Food, Supplements, Medication, and Conditions

A drug interaction occurs when a substance affects the behavior of a drug in the body. Some substances that can cause interactions include other drugs, supplements, foods, and alcohol.

Drug interactions can make a drug less effective. In some cases, they can make a medicine more potent, which can be dangerous.

The symptoms Drug interactions vary widely and range from mild to fatal. Some common warning signs include feeling sick after taking a medicine, not getting the usual results from a medicine, or feeling very tired or very energetic after taking a medicine.

Drug interactions don’t just happen between prescription drugs. Over-the-counter drugs, foods, supplements, and alcohol can all change the way the body metabolizes (breaks down) drugs.

Learn more to learn more about the different types of drug interactions, risk factors, and how to help prevent interactions by carefully reading drug labels.

There are several types of drug interactions.

Medications

Drug interactions occur when one drug interacts with another.

Some drugs are more prone to interactions than others. For example, warfarin is a blood thinner used to help prevent blood clots. It interacts with many other drugs.

This is because a group of enzymes (called CYP450 enzymes) change the way the body metabolizes warfarin. Drugs that inhibit these enzymes may increase the effects of warfarin, increasing the risk of dangerous bleeding. Drugs that induce enzymes reduce the effectiveness of warfarin, increasing the risk of blood clots.

These potentially harmful results show how important it is to discuss new drugs with a doctor or pharmacist.

Supplements

A 2019 American Osteopathic Association survey found that 86% of Americans take vitamins or supplements.

While supplements are beneficial for people with a deficiency, they still have potential side effects and interactions just like any other drug. The supplements that a person takes can interact with prescription drugs or other supplements.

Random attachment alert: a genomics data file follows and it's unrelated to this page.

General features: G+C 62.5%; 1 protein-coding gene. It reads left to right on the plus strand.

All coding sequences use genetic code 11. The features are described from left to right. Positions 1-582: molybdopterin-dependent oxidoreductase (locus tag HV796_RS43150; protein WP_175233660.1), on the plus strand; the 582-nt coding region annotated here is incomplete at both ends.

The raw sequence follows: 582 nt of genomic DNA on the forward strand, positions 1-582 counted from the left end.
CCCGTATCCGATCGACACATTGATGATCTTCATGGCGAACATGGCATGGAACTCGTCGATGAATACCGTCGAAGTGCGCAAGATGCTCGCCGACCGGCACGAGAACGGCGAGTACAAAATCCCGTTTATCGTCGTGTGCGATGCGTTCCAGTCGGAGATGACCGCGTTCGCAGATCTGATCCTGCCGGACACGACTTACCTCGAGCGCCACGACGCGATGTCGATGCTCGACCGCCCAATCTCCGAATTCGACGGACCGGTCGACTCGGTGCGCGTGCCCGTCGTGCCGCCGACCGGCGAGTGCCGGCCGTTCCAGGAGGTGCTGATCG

For example, calcium can affect the absorption certain drugs.

This includes both calcium supplements and medications that contain calcium, such as some antacids. Calcium can also affect the body’s ability to absorb thyroid medication, levothyroxine, which treats hypothyroidism.

When discussing medications with a doctor, a person should be sure to write down the vitamins, supplements, and herbal remedies they are taking.

Alcohol and other recreational drugs

Alcohol and recreational drugs interact with many different drugs. They can interact with prescription drugs, supplements, and other recreational drugs.

Alcohol can interact with medicines that contain alcohol, such as cough syrup and laxatives. Drinking alcohol while taking these medicines can make the effects of alcohol more intense, which can be harmful. It can also interact with other drugs that slow down the activity of the central nervous system, making a person drowsy. Some of these drugs include:

Recreational drugs can also cause drug interactions. When a person takes cannabis with certain antipsychotic drugs, such as clozapine, it reduces the amount of the antipsychotic in their bloodstream. This makes the medicine less effective, which can be dangerous. Citalopram (Celexa), a commonly prescribed antidepressant, can cause brain hemorrhage when taken with cocaine.

People with mental health problems are more likely have a substance abuse disorder. This means that the medication they are taking to treat their mental health problem may not be as effective if they also have an addiction disorder. If a person or loved one is concerned about mental illness and addiction, they should contact a doctor or one of the organizations below:

Food

Certain foods affect the way the body metabolizes certain drugs.